Naples Family Farm: Preservation

by Foodie Fatale on November 18, 2012

in Connecticut,Farms/Growers,The Family Business,Women In Food

Food and holidays and celebrations are at the center of everything. But it isn’t the food, it’s the fellowship. And it’s still this way in this house.
Phyllis Naples

 Driving along Durham, Connecticut’s Main Street you may notice the faint but persistent smell of hay, and the dated plaques that adorn the numerous farmhouses built before 1775.

Beyond Main Street, along pastoral green hills and fields, handwritten signs advertising eggs and firewood pepper the sides of the roads. In December, pick-your-own Christmas tree farms abound. Durham has been a farming village since the 1600s and with a population less than 8,000, it retains the essence of its rural past.

It is best known for its annual Durham Fair, the largest agricultural fair in the state, held each year on the land the Mattabesset tribe called Coginchaug (“Great Swamp”).

For four days each September the town comes alive with bright lights, live music and the smells of fried dough and apple fritters. Beyond the food booths and livestock barns, a quiet hall displays the Fair’s canning exhibition: a maze of tables stacked with over a thousand colorful jars: Peach jam, dill pickles, elderberry jelly, pickled eggplant, stuffed hot peppers, pickled honeydew. 74-year old Durham resident Phyllis Naples-Valenti has chaired and organized this exhibition since 1982.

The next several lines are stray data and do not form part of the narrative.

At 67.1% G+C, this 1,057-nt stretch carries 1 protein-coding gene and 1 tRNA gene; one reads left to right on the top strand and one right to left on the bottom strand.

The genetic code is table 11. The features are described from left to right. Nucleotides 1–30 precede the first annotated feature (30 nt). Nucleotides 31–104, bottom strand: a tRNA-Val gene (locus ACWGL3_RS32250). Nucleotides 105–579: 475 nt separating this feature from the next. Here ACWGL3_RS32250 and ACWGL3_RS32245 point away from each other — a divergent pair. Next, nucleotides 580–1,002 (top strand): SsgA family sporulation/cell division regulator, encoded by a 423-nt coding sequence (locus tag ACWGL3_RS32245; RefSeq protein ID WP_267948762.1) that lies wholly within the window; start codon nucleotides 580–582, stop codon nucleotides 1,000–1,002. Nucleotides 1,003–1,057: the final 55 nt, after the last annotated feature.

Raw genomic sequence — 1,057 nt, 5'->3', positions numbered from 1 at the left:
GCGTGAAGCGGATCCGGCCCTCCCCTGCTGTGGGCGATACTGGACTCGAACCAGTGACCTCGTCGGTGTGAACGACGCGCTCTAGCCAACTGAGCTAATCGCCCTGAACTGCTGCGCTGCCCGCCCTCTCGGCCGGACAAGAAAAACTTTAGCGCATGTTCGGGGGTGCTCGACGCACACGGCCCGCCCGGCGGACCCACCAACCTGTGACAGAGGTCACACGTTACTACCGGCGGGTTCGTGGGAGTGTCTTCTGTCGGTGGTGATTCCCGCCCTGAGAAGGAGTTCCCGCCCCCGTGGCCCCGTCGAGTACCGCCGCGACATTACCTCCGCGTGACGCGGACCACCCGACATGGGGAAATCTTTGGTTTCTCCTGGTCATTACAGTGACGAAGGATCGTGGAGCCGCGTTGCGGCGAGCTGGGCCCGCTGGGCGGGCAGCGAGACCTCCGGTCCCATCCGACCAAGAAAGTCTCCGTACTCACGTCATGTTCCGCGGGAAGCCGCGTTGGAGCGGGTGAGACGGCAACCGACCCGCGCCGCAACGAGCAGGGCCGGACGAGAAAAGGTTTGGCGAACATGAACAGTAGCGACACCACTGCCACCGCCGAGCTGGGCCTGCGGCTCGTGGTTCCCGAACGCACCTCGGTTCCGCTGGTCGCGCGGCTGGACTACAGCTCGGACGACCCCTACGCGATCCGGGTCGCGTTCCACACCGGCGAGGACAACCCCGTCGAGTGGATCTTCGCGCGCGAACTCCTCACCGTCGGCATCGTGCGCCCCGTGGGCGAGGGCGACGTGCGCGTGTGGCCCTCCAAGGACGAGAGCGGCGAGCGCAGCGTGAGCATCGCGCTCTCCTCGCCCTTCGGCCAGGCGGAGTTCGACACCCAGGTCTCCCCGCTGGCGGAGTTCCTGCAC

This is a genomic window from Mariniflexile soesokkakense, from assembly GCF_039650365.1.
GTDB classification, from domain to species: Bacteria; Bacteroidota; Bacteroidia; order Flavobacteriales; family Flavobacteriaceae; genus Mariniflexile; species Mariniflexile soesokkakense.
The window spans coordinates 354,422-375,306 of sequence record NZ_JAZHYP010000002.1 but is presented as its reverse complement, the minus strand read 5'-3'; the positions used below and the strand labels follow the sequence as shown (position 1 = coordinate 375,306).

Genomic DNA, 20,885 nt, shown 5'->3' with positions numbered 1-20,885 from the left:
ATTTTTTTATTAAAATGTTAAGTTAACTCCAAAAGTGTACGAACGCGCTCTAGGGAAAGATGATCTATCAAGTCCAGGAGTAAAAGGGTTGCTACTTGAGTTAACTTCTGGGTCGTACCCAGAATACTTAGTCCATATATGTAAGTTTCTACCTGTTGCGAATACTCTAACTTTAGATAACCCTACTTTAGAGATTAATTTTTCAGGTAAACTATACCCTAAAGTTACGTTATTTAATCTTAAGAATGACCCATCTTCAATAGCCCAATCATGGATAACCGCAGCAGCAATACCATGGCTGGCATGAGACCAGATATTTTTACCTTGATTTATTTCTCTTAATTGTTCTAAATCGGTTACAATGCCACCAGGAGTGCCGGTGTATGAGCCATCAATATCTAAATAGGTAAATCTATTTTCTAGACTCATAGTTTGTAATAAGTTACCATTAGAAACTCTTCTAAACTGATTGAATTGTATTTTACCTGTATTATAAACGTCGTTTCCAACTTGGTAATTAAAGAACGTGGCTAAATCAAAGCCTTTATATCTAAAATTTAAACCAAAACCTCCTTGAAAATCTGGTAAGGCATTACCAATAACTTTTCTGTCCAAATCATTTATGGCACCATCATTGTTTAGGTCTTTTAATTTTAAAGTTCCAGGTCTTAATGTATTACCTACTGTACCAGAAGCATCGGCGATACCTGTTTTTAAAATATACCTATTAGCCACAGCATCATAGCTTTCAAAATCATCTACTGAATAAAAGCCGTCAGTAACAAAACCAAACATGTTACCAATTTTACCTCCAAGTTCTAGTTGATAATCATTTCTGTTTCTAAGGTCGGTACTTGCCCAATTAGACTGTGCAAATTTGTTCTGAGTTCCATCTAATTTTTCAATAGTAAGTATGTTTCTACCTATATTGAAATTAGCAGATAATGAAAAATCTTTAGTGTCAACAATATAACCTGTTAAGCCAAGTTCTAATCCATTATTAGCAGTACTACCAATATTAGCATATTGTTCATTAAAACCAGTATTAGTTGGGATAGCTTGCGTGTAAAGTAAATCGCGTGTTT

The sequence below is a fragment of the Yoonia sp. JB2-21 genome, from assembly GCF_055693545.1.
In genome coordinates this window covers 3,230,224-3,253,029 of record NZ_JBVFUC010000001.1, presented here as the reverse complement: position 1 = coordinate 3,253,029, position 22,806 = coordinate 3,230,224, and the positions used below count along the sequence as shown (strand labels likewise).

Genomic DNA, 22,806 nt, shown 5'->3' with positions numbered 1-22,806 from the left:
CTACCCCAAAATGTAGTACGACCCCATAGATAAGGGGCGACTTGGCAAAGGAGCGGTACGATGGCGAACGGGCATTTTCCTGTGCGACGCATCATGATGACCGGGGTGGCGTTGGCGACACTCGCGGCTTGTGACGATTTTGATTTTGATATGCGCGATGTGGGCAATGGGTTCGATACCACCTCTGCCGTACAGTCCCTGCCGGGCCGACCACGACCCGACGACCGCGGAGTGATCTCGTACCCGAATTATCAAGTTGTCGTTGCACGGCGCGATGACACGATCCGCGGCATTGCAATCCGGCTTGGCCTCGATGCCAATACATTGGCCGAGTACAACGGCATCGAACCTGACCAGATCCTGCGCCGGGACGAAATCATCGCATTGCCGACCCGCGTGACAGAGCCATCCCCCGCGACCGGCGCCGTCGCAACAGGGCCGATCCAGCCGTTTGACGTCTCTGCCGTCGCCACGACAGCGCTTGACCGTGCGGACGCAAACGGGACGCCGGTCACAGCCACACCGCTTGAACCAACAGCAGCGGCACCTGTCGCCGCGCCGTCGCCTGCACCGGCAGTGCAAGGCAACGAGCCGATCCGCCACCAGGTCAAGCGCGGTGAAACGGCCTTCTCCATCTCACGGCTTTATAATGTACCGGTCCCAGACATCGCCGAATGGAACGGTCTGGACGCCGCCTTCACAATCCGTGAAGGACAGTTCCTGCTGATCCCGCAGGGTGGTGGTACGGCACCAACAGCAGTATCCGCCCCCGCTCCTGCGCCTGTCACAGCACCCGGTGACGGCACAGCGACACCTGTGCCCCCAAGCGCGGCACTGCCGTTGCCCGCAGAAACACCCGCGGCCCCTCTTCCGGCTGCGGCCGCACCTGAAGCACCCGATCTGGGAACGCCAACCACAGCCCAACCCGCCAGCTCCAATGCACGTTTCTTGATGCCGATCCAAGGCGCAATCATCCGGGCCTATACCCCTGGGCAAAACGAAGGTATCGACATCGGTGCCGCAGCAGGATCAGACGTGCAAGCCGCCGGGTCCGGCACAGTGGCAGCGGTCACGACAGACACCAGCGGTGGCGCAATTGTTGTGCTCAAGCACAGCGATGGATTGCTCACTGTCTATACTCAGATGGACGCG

Phyllis Naples

Phyllis’ salt and pepper hair is cropped short, her clothing simple and practical. Despite her age she exudes a sense of physical strength. And although she is introverted and speaks quietly, there is an unmistakable glow that shines through when she talks about the things she loves: canning, her work as a farmer market master, and her farm.

Phyllis’ family has owned the 150 acres that encompass their Durham farm since 1923, when Arcangelo Naples bought the land from German farmers for $2500. To this day, wild berries still scatter the acreage, remnants of the orchards that populated the land during the 1800s.

A stonemason from Camposano, Italy, Arcangelo quoted poetry extemporaneously, and taught his children to do the same. He built the Naples family home and grain tower with micastone from the nearby Portland Quarry and the barn with cobblestones from brooks and fields surrounding their land. Ninety years later, the structures stand strong.